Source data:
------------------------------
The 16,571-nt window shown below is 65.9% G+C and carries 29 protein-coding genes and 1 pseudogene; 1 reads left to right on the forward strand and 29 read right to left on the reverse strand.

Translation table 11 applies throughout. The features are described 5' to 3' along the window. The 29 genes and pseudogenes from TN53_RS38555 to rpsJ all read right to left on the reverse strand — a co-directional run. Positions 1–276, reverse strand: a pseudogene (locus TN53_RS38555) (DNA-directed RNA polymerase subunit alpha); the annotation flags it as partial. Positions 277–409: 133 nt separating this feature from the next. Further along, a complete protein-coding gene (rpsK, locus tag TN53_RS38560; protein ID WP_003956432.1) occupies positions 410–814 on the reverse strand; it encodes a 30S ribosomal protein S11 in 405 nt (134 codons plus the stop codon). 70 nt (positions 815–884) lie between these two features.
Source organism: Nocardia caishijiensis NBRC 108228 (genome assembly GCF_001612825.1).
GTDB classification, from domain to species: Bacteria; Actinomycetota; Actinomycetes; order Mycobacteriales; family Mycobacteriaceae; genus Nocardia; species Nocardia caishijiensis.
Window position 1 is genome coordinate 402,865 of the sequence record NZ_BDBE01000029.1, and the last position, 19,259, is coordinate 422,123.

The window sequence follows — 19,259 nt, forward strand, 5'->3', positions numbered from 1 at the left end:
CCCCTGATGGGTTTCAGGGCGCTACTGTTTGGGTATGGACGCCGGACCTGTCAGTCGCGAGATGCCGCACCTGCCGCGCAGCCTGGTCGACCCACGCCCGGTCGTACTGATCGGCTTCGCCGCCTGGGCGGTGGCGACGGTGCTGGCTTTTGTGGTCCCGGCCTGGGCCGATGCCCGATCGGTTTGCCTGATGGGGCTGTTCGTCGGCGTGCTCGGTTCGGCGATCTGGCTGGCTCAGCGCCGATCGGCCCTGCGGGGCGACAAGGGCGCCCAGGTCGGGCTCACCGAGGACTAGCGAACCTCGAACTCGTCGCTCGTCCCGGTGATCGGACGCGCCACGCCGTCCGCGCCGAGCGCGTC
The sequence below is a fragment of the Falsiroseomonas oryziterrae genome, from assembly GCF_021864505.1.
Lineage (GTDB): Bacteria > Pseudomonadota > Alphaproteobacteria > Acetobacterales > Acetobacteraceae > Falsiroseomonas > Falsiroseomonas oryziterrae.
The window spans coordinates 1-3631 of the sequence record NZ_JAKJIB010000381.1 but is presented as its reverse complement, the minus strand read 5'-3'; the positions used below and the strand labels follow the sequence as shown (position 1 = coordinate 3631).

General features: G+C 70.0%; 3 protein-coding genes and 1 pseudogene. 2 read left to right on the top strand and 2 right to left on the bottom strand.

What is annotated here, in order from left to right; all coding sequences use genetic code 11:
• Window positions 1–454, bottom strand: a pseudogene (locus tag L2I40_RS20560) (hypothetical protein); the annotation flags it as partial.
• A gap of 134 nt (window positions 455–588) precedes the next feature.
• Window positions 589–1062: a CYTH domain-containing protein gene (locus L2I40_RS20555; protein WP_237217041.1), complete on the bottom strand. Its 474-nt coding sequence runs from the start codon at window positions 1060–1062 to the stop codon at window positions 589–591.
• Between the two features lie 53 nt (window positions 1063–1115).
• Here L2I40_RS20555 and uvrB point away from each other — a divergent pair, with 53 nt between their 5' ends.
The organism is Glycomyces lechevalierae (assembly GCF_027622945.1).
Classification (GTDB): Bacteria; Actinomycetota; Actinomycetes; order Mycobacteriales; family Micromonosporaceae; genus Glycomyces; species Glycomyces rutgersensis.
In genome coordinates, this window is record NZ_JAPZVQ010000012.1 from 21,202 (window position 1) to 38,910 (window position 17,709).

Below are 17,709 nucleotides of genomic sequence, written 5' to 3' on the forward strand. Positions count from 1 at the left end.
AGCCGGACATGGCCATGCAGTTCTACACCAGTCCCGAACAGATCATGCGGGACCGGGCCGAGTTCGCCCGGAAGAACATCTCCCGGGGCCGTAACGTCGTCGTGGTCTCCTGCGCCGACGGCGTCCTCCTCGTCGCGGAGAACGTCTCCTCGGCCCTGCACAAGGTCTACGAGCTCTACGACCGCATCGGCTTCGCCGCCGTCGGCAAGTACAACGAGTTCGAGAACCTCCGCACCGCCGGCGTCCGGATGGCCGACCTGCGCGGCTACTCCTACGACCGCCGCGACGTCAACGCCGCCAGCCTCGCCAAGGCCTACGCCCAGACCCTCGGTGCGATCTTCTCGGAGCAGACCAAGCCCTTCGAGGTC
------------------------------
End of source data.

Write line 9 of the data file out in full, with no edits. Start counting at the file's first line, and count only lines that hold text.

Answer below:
Lineage (GTDB): Bacteria > Pseudomonadota > Alphaproteobacteria > Acetobacterales > Acetobacteraceae > Falsiroseomonas > Falsiroseomonas oryziterrae.